The 3rd Annual Great Lakes Biorepository Network (GLBRN) Scientific Meeting was held on October 28, 2016 at the University of Michigan in Ann Arbor. Center Director and Professor Dr. Tom Tomlinson spoke on “Preferences for Biobank Consent Policy are Sensitive to Concerns about Future Research Uses.”
The current research ethics framework gauges the level of ethical protections to the degree of risk to the participant. The lower the risk, the less stringent the requirements for informed consent; when the risk is virtually zero, as with the research uses of de-identified biospecimens and related clinical and demographic data, it is no longer research on a human “subject.”
This framework forgets why people donate their specimens and data to biobanks. They are not merely concerned with what later research will do to or for them. They are hoping their donation may do some good; and correlatively, assuming that it will do no wrong, in ways they would find morally concerning:
- Some research might threaten a donor’s world view –such as research to better understand human evolution and history.
- Some donors might be concerned by research that might lead to the stigmatization of others –such as research that looks at genes associated with violence.
- Or some research may be contrary to the moral, cultural, or political values of the donor – such as research related to abortion or research leading to large commercial profits.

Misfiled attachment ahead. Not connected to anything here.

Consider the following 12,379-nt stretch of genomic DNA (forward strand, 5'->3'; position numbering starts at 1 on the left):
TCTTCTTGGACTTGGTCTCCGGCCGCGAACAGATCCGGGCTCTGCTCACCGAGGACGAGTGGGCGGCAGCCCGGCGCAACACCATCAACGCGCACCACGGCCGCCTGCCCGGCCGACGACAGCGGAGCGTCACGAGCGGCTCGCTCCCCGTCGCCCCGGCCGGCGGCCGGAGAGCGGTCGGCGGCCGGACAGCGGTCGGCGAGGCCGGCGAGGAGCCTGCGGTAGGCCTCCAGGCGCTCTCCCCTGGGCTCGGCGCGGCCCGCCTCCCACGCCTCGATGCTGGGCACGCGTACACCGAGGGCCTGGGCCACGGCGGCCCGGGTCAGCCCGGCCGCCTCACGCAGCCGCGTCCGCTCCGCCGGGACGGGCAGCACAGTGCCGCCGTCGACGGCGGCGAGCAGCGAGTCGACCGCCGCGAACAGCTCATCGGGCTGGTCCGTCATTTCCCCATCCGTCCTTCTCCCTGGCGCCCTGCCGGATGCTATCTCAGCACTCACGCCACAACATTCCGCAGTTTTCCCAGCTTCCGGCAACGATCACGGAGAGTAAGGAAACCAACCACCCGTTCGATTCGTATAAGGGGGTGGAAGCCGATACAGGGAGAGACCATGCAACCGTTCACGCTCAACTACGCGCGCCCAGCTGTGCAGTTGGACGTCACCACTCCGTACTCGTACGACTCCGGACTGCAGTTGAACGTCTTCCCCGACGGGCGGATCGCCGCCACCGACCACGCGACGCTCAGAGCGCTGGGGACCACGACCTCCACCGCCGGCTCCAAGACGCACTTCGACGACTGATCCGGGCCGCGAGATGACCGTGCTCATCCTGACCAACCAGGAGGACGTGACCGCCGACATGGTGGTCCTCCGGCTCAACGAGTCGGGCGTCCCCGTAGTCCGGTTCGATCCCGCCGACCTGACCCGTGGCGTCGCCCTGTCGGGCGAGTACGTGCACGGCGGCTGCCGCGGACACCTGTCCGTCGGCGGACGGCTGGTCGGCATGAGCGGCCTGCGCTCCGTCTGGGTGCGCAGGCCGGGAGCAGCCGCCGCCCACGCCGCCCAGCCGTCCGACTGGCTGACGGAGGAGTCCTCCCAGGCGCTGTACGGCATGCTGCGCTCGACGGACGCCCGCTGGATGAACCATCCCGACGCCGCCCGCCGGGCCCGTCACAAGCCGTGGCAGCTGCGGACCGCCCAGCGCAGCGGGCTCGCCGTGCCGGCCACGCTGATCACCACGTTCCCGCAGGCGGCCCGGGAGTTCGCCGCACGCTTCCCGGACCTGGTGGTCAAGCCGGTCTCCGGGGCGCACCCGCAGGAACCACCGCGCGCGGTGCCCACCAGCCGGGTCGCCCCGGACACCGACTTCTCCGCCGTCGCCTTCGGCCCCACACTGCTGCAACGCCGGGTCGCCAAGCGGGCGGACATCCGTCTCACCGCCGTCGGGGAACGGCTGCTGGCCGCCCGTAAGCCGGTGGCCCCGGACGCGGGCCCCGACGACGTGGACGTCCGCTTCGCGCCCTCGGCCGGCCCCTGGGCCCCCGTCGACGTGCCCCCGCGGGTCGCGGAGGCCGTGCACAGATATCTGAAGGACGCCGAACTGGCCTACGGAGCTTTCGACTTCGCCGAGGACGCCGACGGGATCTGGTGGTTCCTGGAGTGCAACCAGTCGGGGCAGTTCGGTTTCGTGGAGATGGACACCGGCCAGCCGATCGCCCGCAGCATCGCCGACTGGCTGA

To emphasize the contrasts with the conventional framework, Dr. Tomlinson and his colleagues call these people’s non-welfare interests in later research uses of their donations.
In the talk Dr. Tomlinson presented evidence that such concerns affect people’s preferences among various biobank consent policies, drawn from both a national survey that his research team conducted in 2014 and a series of democratic deliberations held in 2015. The evidence shows that the more people are aware of the range of possible research uses of biobank donations that might be of concern to them or others, the more negative their attitudes are toward blanket consent. In this consent, a donor gives permission up front to any future uses that the biobank would allow, without any further consent or information provided. This is the most common form of biobank consent, but their research shows that a bare majority finds it “acceptable,” and a sizeable minority (38%) think it’s the “worst” option among those presented. Interestingly, the team found similar attitudes expressed toward specific, study-by-study consent, the option that gives each donor the most control over later research uses.
For more analysis of the national survey, see: De Vries RG, Tomlinson T, Kim HM, Krenz C, Haggerty D, Ryan KA, Kim SY. Understanding the Public’s Reservations about Broad Consent and Study-By-Study Consent for Donations to a Biobank: Results of a National Survey. PLoS One. 2016 Jul 14;11(7).
Dr. Tomlinson is an Executive Board Member of the Great Lakes Biorepository Network and Incoming President for 2017.